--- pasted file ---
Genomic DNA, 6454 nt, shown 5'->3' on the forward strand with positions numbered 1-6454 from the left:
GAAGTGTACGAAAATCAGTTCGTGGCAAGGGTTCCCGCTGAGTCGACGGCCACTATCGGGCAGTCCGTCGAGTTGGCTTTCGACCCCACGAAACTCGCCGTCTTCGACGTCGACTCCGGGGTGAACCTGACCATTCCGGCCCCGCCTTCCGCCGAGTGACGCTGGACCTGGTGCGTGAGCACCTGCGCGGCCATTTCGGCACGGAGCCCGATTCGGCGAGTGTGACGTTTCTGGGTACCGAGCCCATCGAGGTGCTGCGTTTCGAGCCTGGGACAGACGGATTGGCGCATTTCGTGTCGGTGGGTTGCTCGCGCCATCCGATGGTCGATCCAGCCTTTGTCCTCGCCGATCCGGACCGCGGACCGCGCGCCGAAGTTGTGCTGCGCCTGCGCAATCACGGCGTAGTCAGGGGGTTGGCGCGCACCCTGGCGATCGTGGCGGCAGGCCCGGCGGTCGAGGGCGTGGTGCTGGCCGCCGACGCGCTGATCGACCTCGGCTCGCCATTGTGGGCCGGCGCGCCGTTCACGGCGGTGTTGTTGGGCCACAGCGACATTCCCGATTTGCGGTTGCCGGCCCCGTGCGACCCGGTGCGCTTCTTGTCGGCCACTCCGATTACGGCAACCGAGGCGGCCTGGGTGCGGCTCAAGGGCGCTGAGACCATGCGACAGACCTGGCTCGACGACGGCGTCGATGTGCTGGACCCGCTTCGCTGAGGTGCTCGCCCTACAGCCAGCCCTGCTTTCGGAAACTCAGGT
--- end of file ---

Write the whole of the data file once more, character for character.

Genomic DNA, 6454 nt, shown 5'->3' on the forward strand with positions numbered 1-6454 from the left:
GAAGTGTACGAAAATCAGTTCGTGGCAAGGGTTCCCGCTGAGTCGACGGCCACTATCGGGCAGTCCGTCGAGTTGGCTTTCGACCCCACGAAACTCGCCGTCTTCGACGTCGACTCCGGGGTGAACCTGACCATTCCGGCCCCGCCTTCCGCCGAGTGACGCTGGACCTGGTGCGTGAGCACCTGCGCGGCCATTTCGGCACGGAGCCCGATTCGGCGAGTGTGACGTTTCTGGGTACCGAGCCCATCGAGGTGCTGCGTTTCGAGCCTGGGACAGACGGATTGGCGCATTTCGTGTCGGTGGGTTGCTCGCGCCATCCGATGGTCGATCCAGCCTTTGTCCTCGCCGATCCGGACCGCGGACCGCGCGCCGAAGTTGTGCTGCGCCTGCGCAATCACGGCGTAGTCAGGGGGTTGGCGCGCACCCTGGCGATCGTGGCGGCAGGCCCGGCGGTCGAGGGCGTGGTGCTGGCCGCCGACGCGCTGATCGACCTCGGCTCGCCATTGTGGGCCGGCGCGCCGTTCACGGCGGTGTTGTTGGGCCACAGCGACATTCCCGATTTGCGGTTGCCGGCCCCGTGCGACCCGGTGCGCTTCTTGTCGGCCACTCCGATTACGGCAACCGAGGCGGCCTGGGTGCGGCTCAAGGGCGCTGAGACCATGCGACAGACCTGGCTCGACGACGGCGTCGATGTGCTGGACCCGCTTCGCTGAGGTGCTCGCCCTACAGCCAGCCCTGCTTTCGGAAACTCAGGT